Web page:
Runs driven in via the HR: 284
Total: 117 (on pace for 208, increase of 21% over 2003)
Solo: 77 - 65.8%
2-run: 27 - 23.1%
3-run: 11 - 9.4%
Grand Slams: 2 - 1.7%
Runs driven in via the HR: 172 (on pace for 306, increase of 7.7%)
Summation: Despite an increase of just over 21% in the number of home runs hit by the 2004 Cubs, they are only realizing a 7.7% increase in runs scored.
Possible Conclusions: The 2004 Cubs are hitting a substantial number of back to back home runs, or home runs very soon after another player has just hit a home run.
The 2004 Cubs are not getting as many men on base, so when a home run is hit, those men are not being driven in.
So which is it?
2003 Cubs OBP: .323
2004 Cubs OBP: .326
Wow! I sure didn't think that was gonna be the case. Well, the conclusion then has to be the first one. The Cubs added home run pop is driving in the same runners that would otherwise have been knocked in...
Still, my gut and memory tells me that the Cubs offensive woes are a result of not having a good 1, 2 combination at the top of the order... a "daily double" so to speak.
OK, one more shot at vindication. Aramis and Kenny Lofton came over on July 22nd, 2003. So, lets check the press notes from July 23rd last year.
Cubs Homers - Total: 101, Solo: 55, 2-run: 29, 3-run: 16, Grand Slams: 1
Well sorta, after Kenny Lofton was acquired to get on base the Cubs solo HR percentage dropped about 5% and the 2-run home run percentage increased by 5%. A change over the rest of the 2004 season would result in about an estimated extra 5 or 6 runs...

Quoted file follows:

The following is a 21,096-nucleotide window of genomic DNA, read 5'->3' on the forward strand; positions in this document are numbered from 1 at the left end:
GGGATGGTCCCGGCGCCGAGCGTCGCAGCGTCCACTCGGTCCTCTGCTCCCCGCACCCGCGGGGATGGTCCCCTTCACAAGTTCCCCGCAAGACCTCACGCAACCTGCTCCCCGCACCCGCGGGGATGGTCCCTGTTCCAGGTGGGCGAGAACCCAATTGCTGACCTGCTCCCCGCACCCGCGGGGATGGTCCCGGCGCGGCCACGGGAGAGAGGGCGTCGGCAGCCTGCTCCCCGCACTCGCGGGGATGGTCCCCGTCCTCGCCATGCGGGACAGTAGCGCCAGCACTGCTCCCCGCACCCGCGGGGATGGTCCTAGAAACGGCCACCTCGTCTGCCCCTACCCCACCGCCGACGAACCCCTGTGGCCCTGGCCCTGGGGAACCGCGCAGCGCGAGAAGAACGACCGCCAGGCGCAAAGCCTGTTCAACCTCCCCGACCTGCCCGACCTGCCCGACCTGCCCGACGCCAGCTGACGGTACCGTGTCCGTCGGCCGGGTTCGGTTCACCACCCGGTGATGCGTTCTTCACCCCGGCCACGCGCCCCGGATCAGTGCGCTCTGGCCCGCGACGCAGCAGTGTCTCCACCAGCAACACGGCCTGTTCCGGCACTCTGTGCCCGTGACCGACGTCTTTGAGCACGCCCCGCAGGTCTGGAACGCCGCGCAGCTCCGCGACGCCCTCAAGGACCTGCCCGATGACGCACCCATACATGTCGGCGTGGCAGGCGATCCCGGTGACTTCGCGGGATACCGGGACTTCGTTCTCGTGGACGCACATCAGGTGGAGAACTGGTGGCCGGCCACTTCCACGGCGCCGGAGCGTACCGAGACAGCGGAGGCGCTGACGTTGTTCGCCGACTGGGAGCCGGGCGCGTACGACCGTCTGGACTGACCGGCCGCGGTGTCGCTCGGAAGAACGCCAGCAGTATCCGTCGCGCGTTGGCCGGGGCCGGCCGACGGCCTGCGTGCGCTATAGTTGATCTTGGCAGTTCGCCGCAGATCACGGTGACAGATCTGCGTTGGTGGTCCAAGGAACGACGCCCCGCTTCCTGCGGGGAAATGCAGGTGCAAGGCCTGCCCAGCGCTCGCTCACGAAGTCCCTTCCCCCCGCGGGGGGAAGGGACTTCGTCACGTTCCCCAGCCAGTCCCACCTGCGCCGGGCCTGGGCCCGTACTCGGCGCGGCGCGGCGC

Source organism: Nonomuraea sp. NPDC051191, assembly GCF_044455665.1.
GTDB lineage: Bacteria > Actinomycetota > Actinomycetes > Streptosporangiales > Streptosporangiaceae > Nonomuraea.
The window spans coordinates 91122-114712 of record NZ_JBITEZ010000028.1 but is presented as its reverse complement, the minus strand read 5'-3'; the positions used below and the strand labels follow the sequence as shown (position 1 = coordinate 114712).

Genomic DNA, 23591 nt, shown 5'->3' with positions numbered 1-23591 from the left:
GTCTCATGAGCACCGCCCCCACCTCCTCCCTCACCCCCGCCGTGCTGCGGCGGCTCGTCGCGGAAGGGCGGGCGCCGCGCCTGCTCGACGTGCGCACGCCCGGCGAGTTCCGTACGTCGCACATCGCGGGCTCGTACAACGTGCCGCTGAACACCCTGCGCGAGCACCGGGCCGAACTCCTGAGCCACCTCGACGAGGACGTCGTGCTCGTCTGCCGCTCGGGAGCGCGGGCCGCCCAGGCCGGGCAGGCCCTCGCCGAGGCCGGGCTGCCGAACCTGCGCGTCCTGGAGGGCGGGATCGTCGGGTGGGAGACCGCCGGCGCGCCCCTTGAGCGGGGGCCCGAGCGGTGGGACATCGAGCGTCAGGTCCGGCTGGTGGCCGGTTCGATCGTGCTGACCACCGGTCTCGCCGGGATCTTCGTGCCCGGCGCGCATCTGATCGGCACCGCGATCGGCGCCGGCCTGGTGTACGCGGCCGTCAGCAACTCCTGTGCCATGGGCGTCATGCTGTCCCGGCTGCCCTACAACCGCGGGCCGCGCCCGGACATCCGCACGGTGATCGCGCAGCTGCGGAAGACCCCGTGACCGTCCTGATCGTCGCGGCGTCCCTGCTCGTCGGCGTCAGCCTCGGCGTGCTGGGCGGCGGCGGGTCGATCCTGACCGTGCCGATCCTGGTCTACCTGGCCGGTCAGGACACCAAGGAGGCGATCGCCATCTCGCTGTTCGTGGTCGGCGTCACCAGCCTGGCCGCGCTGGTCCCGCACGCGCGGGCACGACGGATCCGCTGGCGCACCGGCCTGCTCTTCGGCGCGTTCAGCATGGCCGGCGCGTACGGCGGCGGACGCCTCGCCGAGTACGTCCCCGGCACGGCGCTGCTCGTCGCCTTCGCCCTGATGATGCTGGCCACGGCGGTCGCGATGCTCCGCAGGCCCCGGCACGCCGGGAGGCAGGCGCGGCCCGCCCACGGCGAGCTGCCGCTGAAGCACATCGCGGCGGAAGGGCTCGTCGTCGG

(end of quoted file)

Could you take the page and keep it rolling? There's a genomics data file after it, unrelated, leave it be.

Final Conclusion: Although I would prefer a high OBP #1 or #2 hitter, the statistics say Randy Johnson would be a better pickup.
Wait A Minute You Say: Not all runs are scored on the home run you say? Yeah, you are right, but... some interesting tid-bits I ran across in researching this post...
Chicago Cubs offensive runs/game pre July 23rd, 2003 (a.k.a. Pre- Aramis and Kenny) 4.58 Runs per game. Post 7/23/03 - 4.30 Runs per Game.
2003 Cubs Pitching pre July 23: 4.418 Runs Per Game and 3.90 RPG July 23 and beyond.
The Cubs dropped the last game of the Brewers series, which I didn't see... Woody pitched well, but the bullpen blew it in a 4-2 loss to the Brewers.
Finally made it over to "the temple" today. It was loyal Cubdom.com reader Myles' birthday, and so I threw him an impromptu party up at Wrigley.
We got up early and drove out to Wrigley to stand in line at 8:50 am to get standing room only tickets. Then, we waited around Wrigleyville until the gates opened four hours later. Watched BP, and then took in a 2 hour and 5 minute game.
The game was awesome. The weather was just perfect, if not a bit chilly from the wind blowing straight in from left field. Maddux was cruising right from the start when he got a double play in the first to get him out of his typically troublesome first inning.
Three double plays and nine innings later, Maddux had completed the game with a
five six hit shutout. He was quite efficient with his pitches and just cruised.
Despite the aforementioned wind conditions, the Cubs' hitters went yard three times. A Sammy solo in the first to get things started, an Alou solo, and a two-run shot from C-Pat. Add in a run scoring on a wild pitch and the Cubs won 5-0 over the Brew Crew.
I'll have some more reflections later, but for now, I'm just going to say that you have to see Derrek Lee in person to appreciate just how large and strong he is. This guy is a monster, and when he swings, the ball absolutely rockets off his bat. I couldn't help but think about what the scouts were saying about him... as in "Moneyball" where the scouts dream about what a player will become. Frankly, I think the man is too big to play baseball... its not really fair.
Following Saturday's game, the Cubs were back to trailing the Cardinals by 7 games, as the Reds defeated the Cards.